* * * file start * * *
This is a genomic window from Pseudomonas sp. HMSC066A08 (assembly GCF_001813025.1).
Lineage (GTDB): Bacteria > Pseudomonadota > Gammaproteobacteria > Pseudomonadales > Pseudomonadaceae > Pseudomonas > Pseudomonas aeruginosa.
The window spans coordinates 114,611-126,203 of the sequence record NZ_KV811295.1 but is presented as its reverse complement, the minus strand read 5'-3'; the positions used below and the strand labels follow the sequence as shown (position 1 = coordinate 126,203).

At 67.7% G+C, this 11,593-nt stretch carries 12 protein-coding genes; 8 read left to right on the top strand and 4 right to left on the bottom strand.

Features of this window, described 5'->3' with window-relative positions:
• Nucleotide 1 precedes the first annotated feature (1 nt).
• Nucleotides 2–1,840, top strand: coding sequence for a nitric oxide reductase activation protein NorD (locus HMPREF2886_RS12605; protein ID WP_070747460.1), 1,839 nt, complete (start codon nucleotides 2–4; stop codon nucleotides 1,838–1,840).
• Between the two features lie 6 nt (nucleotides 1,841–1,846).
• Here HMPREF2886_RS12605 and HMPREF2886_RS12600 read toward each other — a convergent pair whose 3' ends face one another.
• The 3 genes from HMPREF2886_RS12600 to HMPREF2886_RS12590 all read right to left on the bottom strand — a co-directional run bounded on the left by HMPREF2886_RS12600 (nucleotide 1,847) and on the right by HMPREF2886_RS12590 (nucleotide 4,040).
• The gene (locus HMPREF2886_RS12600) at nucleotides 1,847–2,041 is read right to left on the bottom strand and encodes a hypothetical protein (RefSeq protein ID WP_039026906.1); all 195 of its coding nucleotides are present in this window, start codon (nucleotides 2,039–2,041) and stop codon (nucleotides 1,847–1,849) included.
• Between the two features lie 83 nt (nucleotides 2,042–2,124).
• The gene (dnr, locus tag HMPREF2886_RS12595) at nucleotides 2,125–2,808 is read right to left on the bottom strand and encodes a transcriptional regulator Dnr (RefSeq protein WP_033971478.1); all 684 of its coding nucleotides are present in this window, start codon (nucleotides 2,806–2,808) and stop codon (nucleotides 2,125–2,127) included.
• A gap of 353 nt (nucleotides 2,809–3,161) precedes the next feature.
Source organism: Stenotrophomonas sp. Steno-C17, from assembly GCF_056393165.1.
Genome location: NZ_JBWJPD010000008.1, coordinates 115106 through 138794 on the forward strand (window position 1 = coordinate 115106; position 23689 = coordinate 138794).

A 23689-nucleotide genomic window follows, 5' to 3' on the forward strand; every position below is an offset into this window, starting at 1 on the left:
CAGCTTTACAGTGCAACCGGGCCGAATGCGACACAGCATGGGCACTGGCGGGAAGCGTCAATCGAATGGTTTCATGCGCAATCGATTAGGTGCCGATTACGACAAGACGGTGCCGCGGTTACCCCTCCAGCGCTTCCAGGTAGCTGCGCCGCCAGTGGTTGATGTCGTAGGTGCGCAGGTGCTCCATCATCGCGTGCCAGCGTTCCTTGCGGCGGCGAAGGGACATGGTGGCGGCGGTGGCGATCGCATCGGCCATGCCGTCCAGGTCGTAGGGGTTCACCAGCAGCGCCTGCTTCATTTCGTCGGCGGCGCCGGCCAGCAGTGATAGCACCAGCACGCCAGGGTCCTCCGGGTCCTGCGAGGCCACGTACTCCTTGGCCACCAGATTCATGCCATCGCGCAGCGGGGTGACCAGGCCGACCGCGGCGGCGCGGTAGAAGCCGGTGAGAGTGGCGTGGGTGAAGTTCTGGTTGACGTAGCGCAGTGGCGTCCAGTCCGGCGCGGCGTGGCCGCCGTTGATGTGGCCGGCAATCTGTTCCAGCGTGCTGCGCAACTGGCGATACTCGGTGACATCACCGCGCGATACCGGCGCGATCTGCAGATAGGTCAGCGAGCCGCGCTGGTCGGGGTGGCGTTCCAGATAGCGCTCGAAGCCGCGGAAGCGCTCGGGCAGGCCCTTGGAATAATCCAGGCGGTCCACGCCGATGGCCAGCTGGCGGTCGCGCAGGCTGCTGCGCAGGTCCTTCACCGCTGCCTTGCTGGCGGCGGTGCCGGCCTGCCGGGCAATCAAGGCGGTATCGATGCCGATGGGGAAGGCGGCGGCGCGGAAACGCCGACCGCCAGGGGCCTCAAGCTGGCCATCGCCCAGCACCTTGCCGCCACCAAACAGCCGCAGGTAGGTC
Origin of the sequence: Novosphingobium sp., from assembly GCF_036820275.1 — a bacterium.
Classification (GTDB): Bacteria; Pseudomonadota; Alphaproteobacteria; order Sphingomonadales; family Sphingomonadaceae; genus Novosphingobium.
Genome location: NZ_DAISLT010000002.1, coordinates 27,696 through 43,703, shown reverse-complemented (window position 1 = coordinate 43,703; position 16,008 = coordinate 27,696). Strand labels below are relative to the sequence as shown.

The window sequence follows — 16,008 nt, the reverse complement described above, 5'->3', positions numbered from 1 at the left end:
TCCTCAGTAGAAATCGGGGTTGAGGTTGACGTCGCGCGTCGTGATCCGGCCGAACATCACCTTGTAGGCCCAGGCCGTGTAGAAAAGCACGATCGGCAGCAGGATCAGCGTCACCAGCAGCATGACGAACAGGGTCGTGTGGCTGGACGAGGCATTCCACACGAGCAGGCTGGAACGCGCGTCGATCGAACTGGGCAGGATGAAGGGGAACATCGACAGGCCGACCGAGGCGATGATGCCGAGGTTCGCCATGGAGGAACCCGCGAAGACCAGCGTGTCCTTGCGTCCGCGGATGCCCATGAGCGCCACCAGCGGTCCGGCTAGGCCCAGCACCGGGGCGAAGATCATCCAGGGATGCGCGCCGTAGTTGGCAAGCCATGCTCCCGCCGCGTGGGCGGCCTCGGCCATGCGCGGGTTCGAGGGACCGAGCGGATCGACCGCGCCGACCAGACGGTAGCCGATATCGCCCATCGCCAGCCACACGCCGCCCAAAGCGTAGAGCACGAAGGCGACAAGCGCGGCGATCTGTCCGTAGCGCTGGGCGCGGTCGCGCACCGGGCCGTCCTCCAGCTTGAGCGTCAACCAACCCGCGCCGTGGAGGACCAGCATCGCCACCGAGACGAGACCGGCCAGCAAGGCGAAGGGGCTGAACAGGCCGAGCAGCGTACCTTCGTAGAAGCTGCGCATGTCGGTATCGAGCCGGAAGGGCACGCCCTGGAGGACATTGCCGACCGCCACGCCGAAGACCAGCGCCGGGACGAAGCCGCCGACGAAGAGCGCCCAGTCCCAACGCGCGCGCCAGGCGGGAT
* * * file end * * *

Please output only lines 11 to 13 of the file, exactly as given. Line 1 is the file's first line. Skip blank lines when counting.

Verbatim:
• The gene (locus HMPREF2886_RS12600) at nucleotides 1,847–2,041 is read right to left on the bottom strand and encodes a hypothetical protein (RefSeq protein ID WP_039026906.1); all 195 of its coding nucleotides are present in this window, start codon (nucleotides 2,039–2,041) and stop codon (nucleotides 1,847–1,849) included.
• Between the two features lie 83 nt (nucleotides 2,042–2,124).
• The gene (dnr, locus tag HMPREF2886_RS12595) at nucleotides 2,125–2,808 is read right to left on the bottom strand and encodes a transcriptional regulator Dnr (RefSeq protein WP_033971478.1); all 684 of its coding nucleotides are present in this window, start codon (nucleotides 2,806–2,808) and stop codon (nucleotides 2,125–2,127) included.